LOS ANGELES — Vernon, California's electric system revenue bonds were downgraded two notches and received a negative outlook.
Moody's Investors Service downgraded the Series 2008A, Series 2009A and Series 2012 A and B bonds to Baa3 from Baa1, citing chronically weak financial metrics
The rating action taken last week concluded a review on Vernon Electric initiated on August 19.
The industrial city, located southeast of downtown Los Angeles, provides services to 1,800 businesses that employ 55,000 people. It has a residential population of 112.
The city's small size creates unique governance challenges as the majority of its fixed costs are borne by commercial and industrial customers, which Moody's said was a factor in the rating.
The downgrade takes into consideration "chronically weak financial metrics including very low adjusted debt service coverage ratios, limited capacity to improve the metrics given the utility's size and the nature of the customer mix, as well as the continued and substantial reliance by the city's general fund on the utility for transfer payments," Moody's wrote.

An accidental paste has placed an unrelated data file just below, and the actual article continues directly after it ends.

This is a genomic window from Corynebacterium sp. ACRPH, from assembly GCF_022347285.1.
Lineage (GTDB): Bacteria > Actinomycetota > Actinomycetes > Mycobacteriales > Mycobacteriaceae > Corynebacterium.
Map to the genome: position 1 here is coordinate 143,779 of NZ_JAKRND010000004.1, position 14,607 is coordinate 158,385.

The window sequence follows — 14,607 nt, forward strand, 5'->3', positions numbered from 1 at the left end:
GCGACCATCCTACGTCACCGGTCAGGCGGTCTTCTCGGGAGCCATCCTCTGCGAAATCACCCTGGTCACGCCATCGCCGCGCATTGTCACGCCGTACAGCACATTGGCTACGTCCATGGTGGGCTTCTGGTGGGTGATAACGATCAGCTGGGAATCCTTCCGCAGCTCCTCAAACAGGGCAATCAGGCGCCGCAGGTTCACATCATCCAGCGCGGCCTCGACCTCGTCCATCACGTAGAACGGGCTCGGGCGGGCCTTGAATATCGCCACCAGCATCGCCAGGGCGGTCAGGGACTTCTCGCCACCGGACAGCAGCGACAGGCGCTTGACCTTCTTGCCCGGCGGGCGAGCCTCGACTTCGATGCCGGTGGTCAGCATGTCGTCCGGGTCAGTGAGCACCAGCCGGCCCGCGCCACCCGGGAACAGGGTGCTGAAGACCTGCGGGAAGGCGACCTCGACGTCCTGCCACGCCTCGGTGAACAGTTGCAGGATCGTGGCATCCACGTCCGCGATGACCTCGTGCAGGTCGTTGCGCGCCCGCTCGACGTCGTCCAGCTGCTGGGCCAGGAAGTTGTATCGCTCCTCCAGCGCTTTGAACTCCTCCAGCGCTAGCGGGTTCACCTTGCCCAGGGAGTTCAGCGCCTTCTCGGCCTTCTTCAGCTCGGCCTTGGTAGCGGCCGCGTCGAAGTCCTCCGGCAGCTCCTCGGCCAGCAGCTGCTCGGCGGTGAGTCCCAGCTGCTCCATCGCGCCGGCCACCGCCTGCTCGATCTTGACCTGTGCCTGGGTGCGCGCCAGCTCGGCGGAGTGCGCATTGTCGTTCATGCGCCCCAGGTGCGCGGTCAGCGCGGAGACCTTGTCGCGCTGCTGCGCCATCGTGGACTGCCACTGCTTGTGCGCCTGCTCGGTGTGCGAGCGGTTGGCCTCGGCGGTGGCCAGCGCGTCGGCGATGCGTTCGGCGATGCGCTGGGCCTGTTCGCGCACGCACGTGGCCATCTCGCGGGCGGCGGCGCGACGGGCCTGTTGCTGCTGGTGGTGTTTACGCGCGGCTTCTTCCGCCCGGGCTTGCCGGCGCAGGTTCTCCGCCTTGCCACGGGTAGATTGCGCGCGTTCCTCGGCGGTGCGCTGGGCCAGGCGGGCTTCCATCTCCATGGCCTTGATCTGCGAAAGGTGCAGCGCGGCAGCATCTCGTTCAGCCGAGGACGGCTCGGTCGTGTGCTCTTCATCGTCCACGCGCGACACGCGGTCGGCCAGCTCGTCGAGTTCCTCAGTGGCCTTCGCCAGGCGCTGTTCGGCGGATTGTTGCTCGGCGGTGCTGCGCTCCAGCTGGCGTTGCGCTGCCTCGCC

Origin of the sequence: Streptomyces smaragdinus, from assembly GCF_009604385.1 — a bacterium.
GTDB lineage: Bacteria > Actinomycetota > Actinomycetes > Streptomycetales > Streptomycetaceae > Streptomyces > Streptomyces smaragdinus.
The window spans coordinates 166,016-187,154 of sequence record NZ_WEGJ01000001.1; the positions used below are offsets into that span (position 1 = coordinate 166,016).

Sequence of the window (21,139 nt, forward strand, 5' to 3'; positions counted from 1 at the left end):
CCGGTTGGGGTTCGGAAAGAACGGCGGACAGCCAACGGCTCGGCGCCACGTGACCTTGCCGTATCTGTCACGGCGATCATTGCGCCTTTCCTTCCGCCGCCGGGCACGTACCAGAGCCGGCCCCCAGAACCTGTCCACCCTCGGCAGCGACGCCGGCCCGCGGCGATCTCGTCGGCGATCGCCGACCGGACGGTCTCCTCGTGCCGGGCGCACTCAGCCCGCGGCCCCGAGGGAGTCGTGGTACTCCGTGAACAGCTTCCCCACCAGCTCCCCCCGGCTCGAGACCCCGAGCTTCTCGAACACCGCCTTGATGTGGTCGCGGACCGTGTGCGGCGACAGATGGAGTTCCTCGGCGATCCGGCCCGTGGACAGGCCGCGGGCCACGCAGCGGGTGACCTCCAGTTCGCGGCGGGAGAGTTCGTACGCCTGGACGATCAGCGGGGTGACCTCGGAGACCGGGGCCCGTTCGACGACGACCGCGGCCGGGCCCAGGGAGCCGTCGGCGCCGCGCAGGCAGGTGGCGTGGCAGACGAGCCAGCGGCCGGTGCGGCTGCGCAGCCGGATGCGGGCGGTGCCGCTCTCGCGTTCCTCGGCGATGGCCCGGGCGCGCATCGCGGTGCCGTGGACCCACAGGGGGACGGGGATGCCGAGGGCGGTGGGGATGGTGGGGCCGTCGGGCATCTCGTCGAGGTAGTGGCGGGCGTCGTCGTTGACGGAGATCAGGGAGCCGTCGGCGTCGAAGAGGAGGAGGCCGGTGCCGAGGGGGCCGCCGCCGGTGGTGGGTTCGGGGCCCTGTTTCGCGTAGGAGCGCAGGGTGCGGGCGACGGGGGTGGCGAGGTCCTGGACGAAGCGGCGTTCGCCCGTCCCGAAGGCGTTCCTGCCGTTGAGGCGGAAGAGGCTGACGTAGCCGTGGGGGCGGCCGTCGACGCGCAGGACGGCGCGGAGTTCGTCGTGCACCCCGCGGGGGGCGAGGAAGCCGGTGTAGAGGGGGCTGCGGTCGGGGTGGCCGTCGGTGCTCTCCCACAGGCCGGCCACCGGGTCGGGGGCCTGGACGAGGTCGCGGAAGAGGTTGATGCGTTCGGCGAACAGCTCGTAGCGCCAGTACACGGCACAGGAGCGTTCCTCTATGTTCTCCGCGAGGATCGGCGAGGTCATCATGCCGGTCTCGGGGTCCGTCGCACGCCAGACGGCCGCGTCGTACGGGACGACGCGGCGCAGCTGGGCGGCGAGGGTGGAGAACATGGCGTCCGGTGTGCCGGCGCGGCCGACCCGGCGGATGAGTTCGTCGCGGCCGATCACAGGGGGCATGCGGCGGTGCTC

A major portion of the utility's outstanding debt is related to a natural gas prepay transaction entered into during 2006 that holds significant risk to Vernon Electric and its utility ratepayers should the supplier and the guarantor not perform, Moody's said. The risk was a factor in the downgrade, analysts said.
While there is a low probability of these events occurring, the implications for Vernon Electric are material should parties not perform, analysts said.
Vernon Electric's negative outlook reflects the expectation for continued weak financial metrics, a constrained ability to appreciably raise electric base rates given current base rates among commercial and industrial customers, and an expectation that transfer payments to the city will continue to be material, Moody's said. Additionally, the negative outlook acknowledges the utility's risk tolerance and uncertainty about how the organization will be managed without external oversight that expires in 2017.